Additionally, by the cross we are offered the righteousness of Christ as a gift. This is often referred to as the Great Exchange, or the doctrine of justification. Jesus simultaneously accepted, satisfied, and repudiated God’s judgement against the sin of people, so that by faith, we might receive the righteousness of his obedience to God. The filthy garment of the weight of sin which you wear can be replaced by a shining white robe of purity.
You may ask, ‘why did Jesus have to die, why couldn’t the Father just forgive us?’
“…Because in his divine forbearance he had passed over former sins. It was to show his righteousness at the present time, so that he might be the just and the justifier of the one who has faith in Jesus.” (Romans 3: 25b-26)
In the first two sections, I laboured to demonstrate that God must punish sin out of necessity. Not because he truly enjoys doing so, and not because he couldn’t see what would happen in the future before he created the world. There must be satisfaction of his justice, and that is why Jesus lovingly offered his life. And Jesus did exactly what he set out to do.
What should I do?
“…The time is fulfilled, and the kingdom of God is at hand; repent and believe in the Gospel.”
- Jesus (Mark 1:15)
“And he died for all, that those who live might no longer live for themselves but for him who for their sake died and was raised.”
(2 Corinthians 5:15)
There are two responses to Christ. One is rejection, apathy, or indifference and one is repentance and faith. One is valuing the fleeting pleasures of sin more than God, and the other is seeing the devastation and filth of sin; turning to the pleasures of God.
“Whoever believes in him is not condemned, but whoever does not believe is condemned already, because he has not believed in the name of the only Son of God. And this is the judgement: the light has come into the world, and people loved the darkness rather than the light because their works were evil. For everyone who does wicked things hates the light and does not come to the light, lest his works should be exposed. But whoever does what is true comes to the light, so that it may be clearly seen that his works have been carried out in God.”
- Jesus (John 3: 18-21)
Friend, your sin is destroying you. It weighs you down in this life, but more importantly, it will condemn you on the day of judgement. Cast yourself upon Christ! Turn from your sin, and accept the free gift of grace being extended to you this day. For the broken hearted, there is unending streams of mercy. There is no sin too great and no person too far off that Christ will not run towards and embrace. If you see yourself as totally inadequate and damaged in the light of scripture, Jesus says this to you:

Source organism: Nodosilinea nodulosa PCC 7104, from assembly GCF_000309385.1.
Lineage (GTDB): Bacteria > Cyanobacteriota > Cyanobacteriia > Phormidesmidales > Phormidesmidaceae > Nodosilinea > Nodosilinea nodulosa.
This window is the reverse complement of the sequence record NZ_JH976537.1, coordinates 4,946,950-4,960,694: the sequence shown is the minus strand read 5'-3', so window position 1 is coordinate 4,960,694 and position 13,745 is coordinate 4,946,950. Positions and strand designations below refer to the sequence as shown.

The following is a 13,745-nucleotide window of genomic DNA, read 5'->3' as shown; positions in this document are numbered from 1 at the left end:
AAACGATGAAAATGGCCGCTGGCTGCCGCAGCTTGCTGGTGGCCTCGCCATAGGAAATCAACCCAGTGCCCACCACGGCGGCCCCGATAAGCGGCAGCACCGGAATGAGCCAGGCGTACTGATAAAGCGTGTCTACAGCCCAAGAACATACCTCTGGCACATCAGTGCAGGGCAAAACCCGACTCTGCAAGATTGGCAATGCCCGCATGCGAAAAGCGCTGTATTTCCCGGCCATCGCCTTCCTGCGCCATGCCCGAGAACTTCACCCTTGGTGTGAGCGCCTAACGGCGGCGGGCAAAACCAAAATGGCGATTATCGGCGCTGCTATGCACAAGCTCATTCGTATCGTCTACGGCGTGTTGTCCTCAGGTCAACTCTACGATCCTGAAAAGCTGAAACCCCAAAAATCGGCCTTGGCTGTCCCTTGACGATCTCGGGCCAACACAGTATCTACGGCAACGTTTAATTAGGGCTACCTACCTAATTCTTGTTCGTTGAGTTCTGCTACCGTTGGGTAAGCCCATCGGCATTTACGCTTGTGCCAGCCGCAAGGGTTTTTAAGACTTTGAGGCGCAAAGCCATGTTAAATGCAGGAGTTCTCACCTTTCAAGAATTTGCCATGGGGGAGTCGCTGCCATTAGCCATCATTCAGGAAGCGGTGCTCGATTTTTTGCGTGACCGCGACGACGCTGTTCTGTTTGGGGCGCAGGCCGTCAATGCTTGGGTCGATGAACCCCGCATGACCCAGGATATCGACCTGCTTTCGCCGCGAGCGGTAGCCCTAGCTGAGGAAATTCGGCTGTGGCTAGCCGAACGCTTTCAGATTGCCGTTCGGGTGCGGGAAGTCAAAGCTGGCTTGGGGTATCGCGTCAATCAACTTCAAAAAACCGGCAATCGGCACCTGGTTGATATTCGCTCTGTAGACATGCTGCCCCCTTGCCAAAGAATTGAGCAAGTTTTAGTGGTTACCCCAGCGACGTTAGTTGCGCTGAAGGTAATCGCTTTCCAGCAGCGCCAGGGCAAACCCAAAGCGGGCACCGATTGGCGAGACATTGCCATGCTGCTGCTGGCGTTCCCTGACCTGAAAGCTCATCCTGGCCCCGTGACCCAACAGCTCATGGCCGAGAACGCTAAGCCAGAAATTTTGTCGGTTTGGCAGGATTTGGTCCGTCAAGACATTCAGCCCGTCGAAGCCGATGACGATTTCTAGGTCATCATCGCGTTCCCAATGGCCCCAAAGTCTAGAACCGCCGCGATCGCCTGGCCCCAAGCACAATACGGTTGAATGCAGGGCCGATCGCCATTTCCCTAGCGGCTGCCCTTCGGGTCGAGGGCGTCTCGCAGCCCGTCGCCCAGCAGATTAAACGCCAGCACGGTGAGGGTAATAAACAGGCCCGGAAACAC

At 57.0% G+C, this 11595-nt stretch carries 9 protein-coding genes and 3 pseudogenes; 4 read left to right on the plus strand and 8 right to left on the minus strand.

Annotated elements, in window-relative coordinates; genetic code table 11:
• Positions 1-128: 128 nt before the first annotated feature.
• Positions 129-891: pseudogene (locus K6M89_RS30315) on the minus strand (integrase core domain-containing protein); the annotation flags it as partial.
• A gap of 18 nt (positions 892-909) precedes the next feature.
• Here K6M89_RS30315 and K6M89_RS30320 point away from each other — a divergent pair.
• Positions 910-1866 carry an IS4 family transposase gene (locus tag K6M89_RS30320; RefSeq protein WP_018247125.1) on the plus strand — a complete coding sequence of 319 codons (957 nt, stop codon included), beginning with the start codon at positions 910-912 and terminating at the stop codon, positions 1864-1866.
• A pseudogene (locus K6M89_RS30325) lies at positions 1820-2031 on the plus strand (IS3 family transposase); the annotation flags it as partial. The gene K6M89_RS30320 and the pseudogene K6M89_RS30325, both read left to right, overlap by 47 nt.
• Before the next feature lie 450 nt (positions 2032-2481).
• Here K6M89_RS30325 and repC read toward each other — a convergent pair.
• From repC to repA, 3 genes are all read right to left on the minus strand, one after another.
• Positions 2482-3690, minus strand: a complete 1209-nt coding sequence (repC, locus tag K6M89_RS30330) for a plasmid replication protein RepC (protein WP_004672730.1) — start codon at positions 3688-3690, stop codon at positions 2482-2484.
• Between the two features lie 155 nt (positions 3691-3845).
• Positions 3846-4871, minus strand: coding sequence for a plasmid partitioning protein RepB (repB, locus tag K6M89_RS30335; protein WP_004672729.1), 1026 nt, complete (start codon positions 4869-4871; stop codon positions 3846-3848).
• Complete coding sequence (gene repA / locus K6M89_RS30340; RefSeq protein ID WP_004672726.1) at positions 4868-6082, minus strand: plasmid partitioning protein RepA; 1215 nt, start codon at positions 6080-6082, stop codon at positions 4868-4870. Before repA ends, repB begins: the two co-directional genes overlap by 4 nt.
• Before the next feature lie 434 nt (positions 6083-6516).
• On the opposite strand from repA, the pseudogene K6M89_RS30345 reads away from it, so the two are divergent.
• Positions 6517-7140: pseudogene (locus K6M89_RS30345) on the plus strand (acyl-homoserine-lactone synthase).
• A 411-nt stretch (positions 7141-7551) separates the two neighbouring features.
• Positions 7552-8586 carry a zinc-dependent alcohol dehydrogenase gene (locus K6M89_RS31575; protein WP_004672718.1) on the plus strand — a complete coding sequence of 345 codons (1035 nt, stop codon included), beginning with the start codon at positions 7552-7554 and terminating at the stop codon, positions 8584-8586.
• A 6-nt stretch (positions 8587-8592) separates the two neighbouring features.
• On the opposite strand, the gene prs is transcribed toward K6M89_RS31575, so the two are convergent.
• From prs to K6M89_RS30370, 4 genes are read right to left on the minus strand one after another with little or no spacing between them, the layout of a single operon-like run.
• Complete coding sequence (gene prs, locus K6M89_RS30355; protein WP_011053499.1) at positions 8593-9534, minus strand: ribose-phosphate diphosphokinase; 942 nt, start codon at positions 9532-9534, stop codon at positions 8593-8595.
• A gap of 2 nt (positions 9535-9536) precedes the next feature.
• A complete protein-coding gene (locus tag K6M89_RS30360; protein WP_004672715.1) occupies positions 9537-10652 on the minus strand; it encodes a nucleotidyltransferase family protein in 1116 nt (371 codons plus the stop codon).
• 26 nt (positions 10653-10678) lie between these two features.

“Blessed are the poor in spirit, for theirs is the kingdom of heaven.
Blessed are those who mourn, for they shall be comforted.
Blessed are the meek, for they shall inherit the earth.
Blessed are those who hunger and thirst for righteousness, for they shall be satisfied.”
(Matthew 5: 3-6)
Turn to him today. No one who does is ever disappointed.
Alternatively, if today you think your life is just fine the way it is, and you do not think your sin is a big deal, there is no mercy for you (James 4:6). At least not now. The Lord requires an empty hand of faith. If your hands are full of self-righteousness, self-reliance, and self-indulgence, nothing can be done. This is why the first two sections are full of hard truths – only those who see their sin for what it really is, can appreciate what Christ has done and see it as a beautiful thing (James 4:10).
Evidence of Faith:
“Not everyone who says to me, ‘Lord, Lord,’ will enter the kingdom of heaven, but the one who does the will of my Father who is in heaven. On that day many will say to me, ‘Lord, Lord, did we not prophesy in your name, and cast out demons in your name, and do many mighty works in your name?’ And then I will declare to them, ‘I never knew you; depart from me, you workers of lawlessness.’” – Jesus (Matthew 7: 21-23) [emphasis added]
This passage clearly says that there are many people who believe themselves saved, yet they are not. The people in this scenario call Jesus the Lord. How many ‘Christians’ sit in church week after week, wearing the label of Christian, but their life so contradicts this claim? Therefore we must examine ourselves, to see if we are in the faith. This is not an examination of our performance, to see if we have done well enough to get saved – rather it is examining if our lives reflect ever having been saved. This is a very important distinction.
Think of it this way: If God has the power to raise Jesus from the dead, and save people from every tribe, tongue, and nation, does He not have the power to change your life?
“For this is the will of God, your sanctification…” (2 Thessalonians 4:3a)
God saves people, in order to conform them to the image of his Son. This means that believing in Jesus won’t make your life easy. Actually, it gets much harder – because you have a redeemed spirit, with new desires to love, serve, honour, and glorify God but you remain in a body which is still unredeemed and actually wages war against you.
“Let not sin therefore reign in your mortal body, to make you obey its passions. Do not present your members to sin as instruments for unrighteousness, but present yourselves to God as instruments for righteousness. For sin will have no dominion over you, since you are not under law but under grace.” (Romans 6: 12-14)
The questions we must ask, is not whether we have attained moral perfection yet. Rather ask yourself if you deeply desire to please God. Do you desire that enough to cut the idols and sin patterns out of your life? Do you seek His strength to empower you to do so? When you fall into sin, are you sickened and saddened that you have disobeyed and grieved the Spirit? Do you quickly repent; reminding yourself of what Christ has done, and take the necessary actions so that it may not happen again? Is it a joy for you to serve Christ?
May this article assist you in understanding the reason the Bible was written – in the words of the apostle John, “I write these things to you who believe in the name of the Son of God that you may know that you have eternal life.” (1 John 5:13)
Cling to Christ, the hope of glory.
For further resources, here is a sermon that is particularly helpful:
Scott Whynot, my fellow writer, and I encourage people to leave comments. We will respond when we can. If you want to contact us directly with a suggestion or comment, email us at firstname.lastname@example.org. Paul can be followed on Twitter @pjenkins70.